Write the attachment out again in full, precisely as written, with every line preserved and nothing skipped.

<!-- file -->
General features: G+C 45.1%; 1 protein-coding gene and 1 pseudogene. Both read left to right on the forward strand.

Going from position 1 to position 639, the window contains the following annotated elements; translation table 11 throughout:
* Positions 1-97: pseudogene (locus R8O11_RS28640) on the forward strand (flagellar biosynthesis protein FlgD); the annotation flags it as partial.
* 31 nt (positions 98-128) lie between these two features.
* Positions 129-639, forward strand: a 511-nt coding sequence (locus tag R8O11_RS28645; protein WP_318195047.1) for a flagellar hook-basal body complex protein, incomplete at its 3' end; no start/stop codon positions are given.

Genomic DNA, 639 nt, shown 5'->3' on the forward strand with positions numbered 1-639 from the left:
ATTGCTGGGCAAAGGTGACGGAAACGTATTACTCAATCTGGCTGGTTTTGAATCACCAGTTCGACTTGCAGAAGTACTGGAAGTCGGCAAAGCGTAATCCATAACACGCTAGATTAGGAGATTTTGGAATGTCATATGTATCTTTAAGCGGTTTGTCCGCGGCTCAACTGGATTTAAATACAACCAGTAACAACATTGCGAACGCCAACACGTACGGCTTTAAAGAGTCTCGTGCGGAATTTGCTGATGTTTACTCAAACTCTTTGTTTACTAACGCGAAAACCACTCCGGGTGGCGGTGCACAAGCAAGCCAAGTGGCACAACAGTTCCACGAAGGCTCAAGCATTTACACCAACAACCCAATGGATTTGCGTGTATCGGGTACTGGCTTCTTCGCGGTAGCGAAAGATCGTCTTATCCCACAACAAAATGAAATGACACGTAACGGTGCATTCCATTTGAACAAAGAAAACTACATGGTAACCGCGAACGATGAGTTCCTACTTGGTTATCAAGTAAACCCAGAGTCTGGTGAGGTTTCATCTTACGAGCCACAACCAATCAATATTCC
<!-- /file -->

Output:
General features: G+C 45.1%; 1 protein-coding gene and 1 pseudogene. Both read left to right on the forward strand.

Going from position 1 to position 639, the window contains the following annotated elements; translation table 11 throughout:
* Positions 1-97: pseudogene (locus R8O11_RS28640) on the forward strand (flagellar biosynthesis protein FlgD); the annotation flags it as partial.
* 31 nt (positions 98-128) lie between these two features.
* Positions 129-639, forward strand: a 511-nt coding sequence (locus tag R8O11_RS28645; protein WP_318195047.1) for a flagellar hook-basal body complex protein, incomplete at its 3' end; no start/stop codon positions are given.

Genomic DNA, 639 nt, shown 5'->3' on the forward strand with positions numbered 1-639 from the left:
ATTGCTGGGCAAAGGTGACGGAAACGTATTACTCAATCTGGCTGGTTTTGAATCACCAGTTCGACTTGCAGAAGTACTGGAAGTCGGCAAAGCGTAATCCATAACACGCTAGATTAGGAGATTTTGGAATGTCATATGTATCTTTAAGCGGTTTGTCCGCGGCTCAACTGGATTTAAATACAACCAGTAACAACATTGCGAACGCCAACACGTACGGCTTTAAAGAGTCTCGTGCGGAATTTGCTGATGTTTACTCAAACTCTTTGTTTACTAACGCGAAAACCACTCCGGGTGGCGGTGCACAAGCAAGCCAAGTGGCACAACAGTTCCACGAAGGCTCAAGCATTTACACCAACAACCCAATGGATTTGCGTGTATCGGGTACTGGCTTCTTCGCGGTAGCGAAAGATCGTCTTATCCCACAACAAAATGAAATGACACGTAACGGTGCATTCCATTTGAACAAAGAAAACTACATGGTAACCGCGAACGATGAGTTCCTACTTGGTTATCAAGTAAACCCAGAGTCTGGTGAGGTTTCATCTTACGAGCCACAACCAATCAATATTCC